Dave Padfield looks at how students can be encouraged to think round problems with everyday speech.
How many times have we had conversations with people who are very passive in their oral delivery and whose speech is only partially effective as a means of transmitting information? Doesn't it leave us feeling, in linguistic terms, short-changed?
How do we impart information verbally? And which techniques do we use when we are the recipients of other people's utterances? There is no doubt that communication of a very basic kind may be achieved with a well-chosen grunt or gesture - the like of which must have been commonplace before the advent of real language. However, effective communication at a more sophisticated level demands a more considered approach on the part of the giver and that of the recipient - breadth of structure and vocabulary, speed of thought, skilful manipulation of the language and the ability to deal with the unexpected. Verbal communication involves more than words; meaningful facial expressions, the effective use of the eyes, the gestures made by hands and arms - all have their role to play if we are to get our message across. It is not always easy to project vitalityjoysadness into our speech - people do not launch themselves into a lyrical delivery of Shakespearian quality when they place their order for a cheese sandwich and a cup of tea - but there are many different ways of practising expressive communication.
Teachers need to realise the importance of training students to manipulate language to cope with such occasional difficulties as forgetting the right word. They need strategies for dealing with such obstacles. I involve my students in vocabulary games in which we describe peopleplacesobjects to communicate who or what we have in mind. This helps students to think independently and "on the hoof". One student taking her GCSE French oral exam was faced with a role-play during which she had to explain that the brakes of her car did not work. Not being able to remember "les freins" she produced an excellent sentence along the lines of...
"J'ai un probl me - ma voiture ne s'arrete pas." (I've got a problem - my car won't stop.) Another student had to pretend that she wanted to buy a mirror. Whereas many students were floored by this and simply ground to a halt, this particular girl put her hand meaningfully in front of her face and said:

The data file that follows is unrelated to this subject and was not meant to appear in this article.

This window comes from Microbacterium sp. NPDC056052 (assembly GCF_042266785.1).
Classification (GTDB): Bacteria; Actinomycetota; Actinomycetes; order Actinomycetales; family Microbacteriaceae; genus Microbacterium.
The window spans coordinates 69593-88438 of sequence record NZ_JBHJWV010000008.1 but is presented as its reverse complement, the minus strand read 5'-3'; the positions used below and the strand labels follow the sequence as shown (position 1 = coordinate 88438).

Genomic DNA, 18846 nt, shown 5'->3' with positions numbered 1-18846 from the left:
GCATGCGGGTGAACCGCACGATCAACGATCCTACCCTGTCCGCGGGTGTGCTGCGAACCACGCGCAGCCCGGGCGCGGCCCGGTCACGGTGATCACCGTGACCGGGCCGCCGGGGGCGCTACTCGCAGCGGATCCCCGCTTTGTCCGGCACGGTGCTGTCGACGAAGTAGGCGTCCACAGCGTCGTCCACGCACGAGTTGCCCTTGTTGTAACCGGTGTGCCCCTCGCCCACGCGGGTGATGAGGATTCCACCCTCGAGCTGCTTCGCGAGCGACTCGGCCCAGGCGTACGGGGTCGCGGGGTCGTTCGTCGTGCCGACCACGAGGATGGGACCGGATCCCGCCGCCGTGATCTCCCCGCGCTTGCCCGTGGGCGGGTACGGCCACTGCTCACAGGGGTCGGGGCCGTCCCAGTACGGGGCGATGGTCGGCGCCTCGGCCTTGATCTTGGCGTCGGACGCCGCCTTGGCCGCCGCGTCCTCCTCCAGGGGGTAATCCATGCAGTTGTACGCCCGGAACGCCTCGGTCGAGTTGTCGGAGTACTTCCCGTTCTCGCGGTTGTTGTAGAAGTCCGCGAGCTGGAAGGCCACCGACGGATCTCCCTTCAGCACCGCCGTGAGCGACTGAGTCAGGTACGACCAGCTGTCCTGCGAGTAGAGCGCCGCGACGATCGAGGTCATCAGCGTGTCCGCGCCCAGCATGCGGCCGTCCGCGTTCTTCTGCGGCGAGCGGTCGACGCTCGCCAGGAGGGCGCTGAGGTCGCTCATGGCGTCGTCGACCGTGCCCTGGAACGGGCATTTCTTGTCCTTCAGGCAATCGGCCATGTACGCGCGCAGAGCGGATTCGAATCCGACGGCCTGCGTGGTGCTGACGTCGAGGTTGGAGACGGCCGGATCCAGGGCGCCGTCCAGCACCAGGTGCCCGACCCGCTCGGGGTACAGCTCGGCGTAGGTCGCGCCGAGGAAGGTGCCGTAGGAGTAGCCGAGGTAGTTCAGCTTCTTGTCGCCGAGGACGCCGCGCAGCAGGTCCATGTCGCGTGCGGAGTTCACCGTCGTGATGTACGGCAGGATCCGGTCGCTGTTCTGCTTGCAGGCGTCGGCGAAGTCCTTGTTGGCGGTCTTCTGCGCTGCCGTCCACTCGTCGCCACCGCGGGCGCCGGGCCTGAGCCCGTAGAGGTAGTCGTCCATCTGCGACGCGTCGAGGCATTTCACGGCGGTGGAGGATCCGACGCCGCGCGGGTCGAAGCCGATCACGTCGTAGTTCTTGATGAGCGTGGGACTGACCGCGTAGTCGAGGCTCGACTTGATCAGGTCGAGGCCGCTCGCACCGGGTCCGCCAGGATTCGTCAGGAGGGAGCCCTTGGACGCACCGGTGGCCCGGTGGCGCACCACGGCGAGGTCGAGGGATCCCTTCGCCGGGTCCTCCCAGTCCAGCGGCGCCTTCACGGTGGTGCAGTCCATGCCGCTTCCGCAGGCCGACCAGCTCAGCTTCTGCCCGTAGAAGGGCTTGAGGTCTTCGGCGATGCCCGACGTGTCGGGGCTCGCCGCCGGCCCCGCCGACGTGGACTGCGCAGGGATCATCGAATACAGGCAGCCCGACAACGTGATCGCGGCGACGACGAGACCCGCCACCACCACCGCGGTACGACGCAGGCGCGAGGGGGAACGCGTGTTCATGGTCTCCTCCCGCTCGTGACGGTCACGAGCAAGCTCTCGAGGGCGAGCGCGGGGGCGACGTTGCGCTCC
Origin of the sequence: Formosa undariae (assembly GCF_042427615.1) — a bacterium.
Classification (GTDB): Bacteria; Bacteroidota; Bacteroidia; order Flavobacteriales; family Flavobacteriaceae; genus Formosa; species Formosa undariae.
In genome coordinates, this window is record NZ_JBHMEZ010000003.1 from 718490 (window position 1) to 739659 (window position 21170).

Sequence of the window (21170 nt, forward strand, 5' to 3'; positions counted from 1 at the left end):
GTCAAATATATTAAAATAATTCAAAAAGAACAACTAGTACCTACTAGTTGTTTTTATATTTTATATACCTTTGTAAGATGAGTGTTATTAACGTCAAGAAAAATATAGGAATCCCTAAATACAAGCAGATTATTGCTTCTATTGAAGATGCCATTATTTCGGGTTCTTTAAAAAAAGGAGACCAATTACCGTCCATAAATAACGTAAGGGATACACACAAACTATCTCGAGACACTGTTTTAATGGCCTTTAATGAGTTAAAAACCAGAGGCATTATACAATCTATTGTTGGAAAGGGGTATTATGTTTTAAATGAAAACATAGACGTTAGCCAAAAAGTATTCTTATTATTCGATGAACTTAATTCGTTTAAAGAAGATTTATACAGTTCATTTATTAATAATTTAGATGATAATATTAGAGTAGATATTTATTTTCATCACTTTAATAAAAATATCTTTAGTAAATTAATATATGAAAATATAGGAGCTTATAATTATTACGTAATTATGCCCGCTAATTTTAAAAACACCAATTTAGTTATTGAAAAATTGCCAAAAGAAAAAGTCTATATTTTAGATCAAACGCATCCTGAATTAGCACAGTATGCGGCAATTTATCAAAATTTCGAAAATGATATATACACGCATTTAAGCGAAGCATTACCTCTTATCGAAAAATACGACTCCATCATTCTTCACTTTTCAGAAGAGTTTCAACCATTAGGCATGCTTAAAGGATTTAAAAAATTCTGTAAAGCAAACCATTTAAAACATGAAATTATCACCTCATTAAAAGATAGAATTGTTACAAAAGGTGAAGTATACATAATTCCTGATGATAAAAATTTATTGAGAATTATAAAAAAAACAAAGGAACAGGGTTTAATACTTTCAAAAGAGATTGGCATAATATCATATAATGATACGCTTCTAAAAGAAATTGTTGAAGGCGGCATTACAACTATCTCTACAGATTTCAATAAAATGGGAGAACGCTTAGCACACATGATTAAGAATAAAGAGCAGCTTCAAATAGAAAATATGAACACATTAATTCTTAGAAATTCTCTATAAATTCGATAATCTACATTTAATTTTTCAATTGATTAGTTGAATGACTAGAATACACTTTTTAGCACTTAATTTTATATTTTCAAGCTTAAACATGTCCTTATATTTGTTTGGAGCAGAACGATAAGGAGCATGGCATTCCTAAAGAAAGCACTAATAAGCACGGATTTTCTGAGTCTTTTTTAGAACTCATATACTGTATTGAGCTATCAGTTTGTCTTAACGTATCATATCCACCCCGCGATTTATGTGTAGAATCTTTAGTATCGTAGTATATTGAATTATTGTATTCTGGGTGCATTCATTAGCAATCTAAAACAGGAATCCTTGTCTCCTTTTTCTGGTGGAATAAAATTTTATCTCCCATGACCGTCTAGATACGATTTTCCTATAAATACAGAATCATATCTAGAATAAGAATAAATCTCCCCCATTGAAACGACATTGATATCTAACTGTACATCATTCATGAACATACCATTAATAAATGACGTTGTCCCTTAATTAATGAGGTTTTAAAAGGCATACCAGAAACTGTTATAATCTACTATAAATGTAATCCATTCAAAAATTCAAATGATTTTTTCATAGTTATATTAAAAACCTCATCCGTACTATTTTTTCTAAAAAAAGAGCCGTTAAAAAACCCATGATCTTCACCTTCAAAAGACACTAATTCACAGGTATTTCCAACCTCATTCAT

"Je cherche quelque chose - je voudrais me voir." ("I'm looking for something - I want to see myself.") These were both good examples of effective transmission of informtion.
It is difficult to enthuse about a language in a void. It is essential to introduce the cultural context of the country and give students a mental picture of the environment in which the language is spoken. A visit to the country in question is desirable but not always possible. It is all the more important, therefore, to familiarise students with details of past and present civilisation, daily life, cultural, gastronomic and sporting strengths and so on. Students can then relate to something tangible. Fortunately, current A-level syllabuses do this; we should, however, look for opportunities to communicate this cultural identity at every possible moment.
We also need to think about speed of speech. Once abroad, students will be faced with rapid delivery from foreign nationals. We do advanced learners a great disservice by continuing to address them at the unnaturally slow pace appropriate to beginners. They should be encouraged to cope with reasonable language at realistic speed and must be encouraged to think in the target language and respond, without undue delay, to questions asked. Thinking quickly is vital if students are going to become competent communicators in a foreign tongue.
Beyond this, students need to be familiarised with the "grunts and groans" and "non-language" vocabulary of a language. French has, of course, a wealth of supplementary terms which figure in everyday speech: bon ben (well...) dis donc! (fancy that!) and many others, often accompanied by particular gestures. Students need to recognise some slang words, too. I'm not suggesting that we encourage our students to converse in slang - it often sounds unreal or pretentious when a foreigner does this. But anyone engaged in conversation with an average French national will soon be lost without a basic knowledge of "alternative" vocabulary, such as le fric, (cash) la bouffe (grub) and le boulot (work).
We must make sure students are aware that a language is a dramatic, living being which moves, evolves and has character and personality all of its own. They must be confident that, with devoted and enthusiastic application of the language they are learning, they can open doors which were previously closed to them and scale peaks which were once beyond their reach. The satisfaction - personal and potentially professional - will be well worth the effort.
Dave Padfield is a teacherlecturer in Plymouth and an A-level oral examiner in French. His recent publications include "La parole aux Francais" and "Micro dans la rue".E-mail at email@example.com